A day in the life: Transient.
A word on transit within the Area of Operations...a primer, if you will, for those that have never had the pleasure. Let's say for purely hypothetical sake that you needed to fly from a notional desert airfield in the Gulf, serving as a major air transit hub, to another major transit hub located in a notional war-torn central Asian nation's capital region. Your initial feeling is a hopeful one...the reception cell has picked you up at the international airport, found you some temporary billeting, and signed you up at the 'terminal' for Space-R (reserved) travel on the next manifest. Imagine then that a couple of days creep by...each one filled with checking and re-checking your place on the list, and hoping to hear your name called at each roll call only to learn that either the flight has been canceled or that it is too full to take a single passenger. Despair sets in as you learn that others have been there for five days trying to reach your same destination (they may not call it a "surge" in HQ or in DC, but trust us, it's a surge...the meaning of the word doesn't change just because of some implication related to the other war).
Hi ho, hi ho...it's off to another-long-ass-wait-in-a-tent we go...
Then the miracle appears...you've made the short list of names allowed to board the next cargo flight passing through! High fives with the others who've made it, shrugs and sorry's to those who didn't make the cut, and off you go to drag your 200 lbs worth of gear from your tent to the area where they will be "palletized": stacked into a massive pile atop a crate pallet. Waiting time follows in the terminal, as you hesitate to run across camp for a decent meal (you are not permitted to leave the immediate area or you may miss your call), and a few more unexpected hours tick by. No one tells you why the plane isn't there...rumors abound of mechanical difficulties and re-routing, then eventually enough pestering gets the grumpy civilian behind the counter (think: DMV) to inform you that a "crew rest" issue has caused the 5-hour delay. Finally, you line up to get your IDs back, line up again to board the buses, sound off on one roll call after another, board the bus, take your seat, drop your head down -- it is late at night now, after all -- before hearing the shouts to get back off the bus. Yes, some extra crasher has thrown off the numbers and needs to be removed.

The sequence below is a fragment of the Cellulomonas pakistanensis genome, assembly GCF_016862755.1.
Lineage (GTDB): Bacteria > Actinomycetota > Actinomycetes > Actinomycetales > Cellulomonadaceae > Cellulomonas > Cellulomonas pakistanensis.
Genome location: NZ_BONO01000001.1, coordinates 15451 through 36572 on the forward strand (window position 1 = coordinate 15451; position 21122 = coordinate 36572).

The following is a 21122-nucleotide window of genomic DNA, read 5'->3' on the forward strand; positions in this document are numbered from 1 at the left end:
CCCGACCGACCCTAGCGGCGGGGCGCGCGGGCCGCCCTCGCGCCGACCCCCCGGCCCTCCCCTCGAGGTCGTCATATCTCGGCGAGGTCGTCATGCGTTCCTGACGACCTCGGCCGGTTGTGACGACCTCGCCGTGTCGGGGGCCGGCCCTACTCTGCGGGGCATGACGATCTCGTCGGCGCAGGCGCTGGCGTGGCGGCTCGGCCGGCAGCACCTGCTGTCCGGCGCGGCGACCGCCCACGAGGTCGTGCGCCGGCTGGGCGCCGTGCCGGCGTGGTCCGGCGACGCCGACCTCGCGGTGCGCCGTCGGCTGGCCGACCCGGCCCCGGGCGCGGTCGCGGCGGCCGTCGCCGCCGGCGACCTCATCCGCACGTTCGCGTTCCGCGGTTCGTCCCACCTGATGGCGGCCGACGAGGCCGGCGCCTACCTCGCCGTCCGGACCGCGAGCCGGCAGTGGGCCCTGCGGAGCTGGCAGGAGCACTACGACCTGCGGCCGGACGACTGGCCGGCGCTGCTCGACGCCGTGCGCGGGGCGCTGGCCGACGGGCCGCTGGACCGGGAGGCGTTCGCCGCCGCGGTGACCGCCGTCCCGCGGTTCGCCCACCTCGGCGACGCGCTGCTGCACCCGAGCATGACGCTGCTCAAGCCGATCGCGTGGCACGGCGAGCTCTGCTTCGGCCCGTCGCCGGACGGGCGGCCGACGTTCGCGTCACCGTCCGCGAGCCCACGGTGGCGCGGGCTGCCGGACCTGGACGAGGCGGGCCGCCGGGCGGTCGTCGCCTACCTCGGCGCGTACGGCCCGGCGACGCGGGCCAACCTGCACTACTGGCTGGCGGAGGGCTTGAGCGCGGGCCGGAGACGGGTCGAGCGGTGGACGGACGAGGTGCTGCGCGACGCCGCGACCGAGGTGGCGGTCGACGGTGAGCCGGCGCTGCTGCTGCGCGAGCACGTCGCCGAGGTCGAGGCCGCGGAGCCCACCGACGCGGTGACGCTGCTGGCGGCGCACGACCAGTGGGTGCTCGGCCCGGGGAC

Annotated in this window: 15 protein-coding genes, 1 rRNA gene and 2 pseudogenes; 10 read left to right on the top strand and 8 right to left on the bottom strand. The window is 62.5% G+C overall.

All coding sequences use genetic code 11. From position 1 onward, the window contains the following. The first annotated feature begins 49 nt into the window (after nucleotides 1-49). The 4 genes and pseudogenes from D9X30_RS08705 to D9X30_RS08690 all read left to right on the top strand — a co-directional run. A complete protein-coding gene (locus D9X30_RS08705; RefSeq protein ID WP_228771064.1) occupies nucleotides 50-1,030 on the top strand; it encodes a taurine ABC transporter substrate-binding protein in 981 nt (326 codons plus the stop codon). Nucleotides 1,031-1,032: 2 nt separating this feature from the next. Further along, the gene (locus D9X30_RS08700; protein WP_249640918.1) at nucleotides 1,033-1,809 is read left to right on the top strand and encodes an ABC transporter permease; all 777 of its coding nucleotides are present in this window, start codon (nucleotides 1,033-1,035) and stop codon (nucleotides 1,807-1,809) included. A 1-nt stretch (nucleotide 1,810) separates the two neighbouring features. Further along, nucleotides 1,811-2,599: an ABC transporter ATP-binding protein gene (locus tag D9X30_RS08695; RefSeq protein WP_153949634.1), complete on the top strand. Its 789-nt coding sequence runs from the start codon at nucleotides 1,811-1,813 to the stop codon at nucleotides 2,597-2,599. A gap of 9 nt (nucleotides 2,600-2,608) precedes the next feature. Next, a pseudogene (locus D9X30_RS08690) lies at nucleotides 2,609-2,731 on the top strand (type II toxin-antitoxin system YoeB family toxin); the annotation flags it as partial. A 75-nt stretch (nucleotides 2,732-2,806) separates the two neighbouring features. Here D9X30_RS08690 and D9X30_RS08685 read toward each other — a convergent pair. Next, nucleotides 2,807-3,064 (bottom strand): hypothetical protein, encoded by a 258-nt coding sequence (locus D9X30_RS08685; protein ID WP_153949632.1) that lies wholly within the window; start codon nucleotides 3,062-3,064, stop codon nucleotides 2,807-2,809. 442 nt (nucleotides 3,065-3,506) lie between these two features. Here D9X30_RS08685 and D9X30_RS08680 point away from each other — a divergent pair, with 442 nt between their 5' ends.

The fabled pallet. "Sir, can I help squash your bag into this mess, only to tear it apart later?" (I was helping pull straps literally 30 secs before taking these pics, so I'm allowed to laugh...)
Literally drawing up a list of names to be eliminated while on the tarmac, with the bird sitting there directly in front.
For some, this is the only way to deal while waiting for the 12th time to find out if you get to fly or not...
Once that issue is straightened out, it's back onto the buses, count off once again, roll on the airfield, debark the buses there, and line up on the edge of the tarmac...only to learn that the weight was recalculated, or underestimated, or something. Now 20 of you must be removed in order to await the next flight. The clown music begins again, the process is hashed out over much grousing and gnashing of teeth, your name is called as one to stay behind but then not called in the revised version...and you get to board the cargo plane. Hopeful times again! Another hour is spent jammed into the plane as the pallet is picked apart in order to remove gear for those not now taking the flight, and then loaded onboard itself. Eventually, somehow, someway, the engines do crank up and the C-130 begins to taxi. Your 5+ hour flight has begun (!), and the sun will be up before you get there. If you can sleep with your knees jammed into another's pair, your body armor plate jabbed into your back, and so on, you've at least got that goin' for ya. If you're me, and once again can't sleep on flights, well then...you're outta luck, pal.
What do flight crews dream about...when they dream a little flight crew dream?
The good news is that you'll land one step closer to (and in the same country as) your destination. The bad news? You've got to play this game again at the big base in order to get to the next stop. As the late great Mitch Hedberg once said when suggesting non-easy payments by mail... Good luck, f***ers!
"Mountains! That's good! That means we're practically there, right?"
"Sure...or, in another far more accurate sense, no. No, we're not."